The 69th Walter Brown Award winner is set to attend New York Rangers development camp which likely means there isn’t much of a reason to include the Long Island native. An invite to camp is far from a contract in hand, however, and the UMass winger is sure talented enough to bring up in the discussion of players looking to take a step up from the college ranks. The Hockey East Tournament MVP put up solid numbers and doesn’t shy away from cutting across a defender’s face to get to the middle of the ice.
𝙃𝙚 𝙝𝙖𝙨 𝙩𝙝𝙞𝙨 𝙗𝙪𝙧𝙣𝙞𝙣𝙜 𝙙𝙚𝙨𝙞𝙧𝙚 𝙩𝙤 𝙗𝙚𝙖𝙩 𝙮𝙤𝙪 𝙖𝙣𝙙 𝙝𝙚’𝙡𝙡 𝙙𝙤 𝙬𝙝𝙖𝙩𝙚𝙫𝙚𝙧 𝙞𝙩 𝙩𝙖𝙠𝙚𝙨
— UMass Hockey (@UMassHockey) March 20, 2021
Trivigno was an integral part of the UMass attack and was a catalyst for making plays happen when he had the puck. His off-puck game may need a bit of work and he could stand to get a bit faster at his top speed but he has a bit of runway with having just turned 22. He seems destined for a bottom-six energy role at the next level who can occasionally flash you back to his college days with a really nice skilled play from time-to-time. As previously mentioned, he will be attending Rangers’ development camp so he may have his mind set of his childhood team as it is.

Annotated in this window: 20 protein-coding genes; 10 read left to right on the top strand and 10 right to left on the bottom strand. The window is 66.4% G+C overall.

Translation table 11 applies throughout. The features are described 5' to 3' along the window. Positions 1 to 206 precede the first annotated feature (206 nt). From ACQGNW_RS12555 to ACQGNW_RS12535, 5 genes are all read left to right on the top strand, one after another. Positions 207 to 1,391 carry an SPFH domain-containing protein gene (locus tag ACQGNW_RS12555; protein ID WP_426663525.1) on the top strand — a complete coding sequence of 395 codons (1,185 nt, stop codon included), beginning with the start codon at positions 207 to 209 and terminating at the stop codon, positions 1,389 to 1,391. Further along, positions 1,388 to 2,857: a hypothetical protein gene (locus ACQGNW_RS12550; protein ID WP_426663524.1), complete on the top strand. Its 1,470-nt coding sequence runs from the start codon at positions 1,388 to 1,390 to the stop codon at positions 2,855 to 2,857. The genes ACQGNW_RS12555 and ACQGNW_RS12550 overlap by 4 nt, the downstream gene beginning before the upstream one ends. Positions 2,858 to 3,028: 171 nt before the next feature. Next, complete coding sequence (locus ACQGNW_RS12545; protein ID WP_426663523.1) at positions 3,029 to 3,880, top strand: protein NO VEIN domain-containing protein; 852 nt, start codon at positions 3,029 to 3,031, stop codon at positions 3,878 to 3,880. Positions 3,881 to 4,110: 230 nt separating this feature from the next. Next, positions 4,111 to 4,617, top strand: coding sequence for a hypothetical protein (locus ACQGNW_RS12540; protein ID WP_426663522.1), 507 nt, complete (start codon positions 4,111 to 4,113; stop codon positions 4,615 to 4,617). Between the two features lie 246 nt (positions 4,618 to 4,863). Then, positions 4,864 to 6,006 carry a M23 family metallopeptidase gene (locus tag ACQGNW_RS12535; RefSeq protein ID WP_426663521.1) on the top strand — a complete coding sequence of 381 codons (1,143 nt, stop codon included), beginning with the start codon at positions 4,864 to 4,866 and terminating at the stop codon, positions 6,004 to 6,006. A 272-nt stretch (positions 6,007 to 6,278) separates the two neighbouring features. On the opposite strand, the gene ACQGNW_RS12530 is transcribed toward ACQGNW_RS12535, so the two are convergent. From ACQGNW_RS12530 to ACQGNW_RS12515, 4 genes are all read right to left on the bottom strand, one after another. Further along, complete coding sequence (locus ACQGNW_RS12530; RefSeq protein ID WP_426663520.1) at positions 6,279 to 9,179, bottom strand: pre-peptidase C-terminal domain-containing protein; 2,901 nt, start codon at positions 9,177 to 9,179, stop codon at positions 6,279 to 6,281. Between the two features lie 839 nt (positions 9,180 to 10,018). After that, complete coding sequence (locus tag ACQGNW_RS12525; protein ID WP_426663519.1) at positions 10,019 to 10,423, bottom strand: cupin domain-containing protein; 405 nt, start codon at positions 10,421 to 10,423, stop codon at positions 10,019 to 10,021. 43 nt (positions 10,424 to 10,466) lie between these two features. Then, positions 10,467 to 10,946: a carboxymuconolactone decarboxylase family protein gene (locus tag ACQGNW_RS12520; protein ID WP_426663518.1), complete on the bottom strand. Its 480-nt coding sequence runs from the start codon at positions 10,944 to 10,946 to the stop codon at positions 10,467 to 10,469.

Alex Limoges, W, Penn State (Big-10)
With plenty of speculation as to where Limoges will sign, the Penn State captain will likely have a few options. His sophomore year was massive as he put up 50 points in 39 games but he’s been largely a point-per-game player since and hasn’t been able to capture that same magic quite to the full extent. He is, however, a well-respected player in the college ranks that should get an opportunity with an NHL club.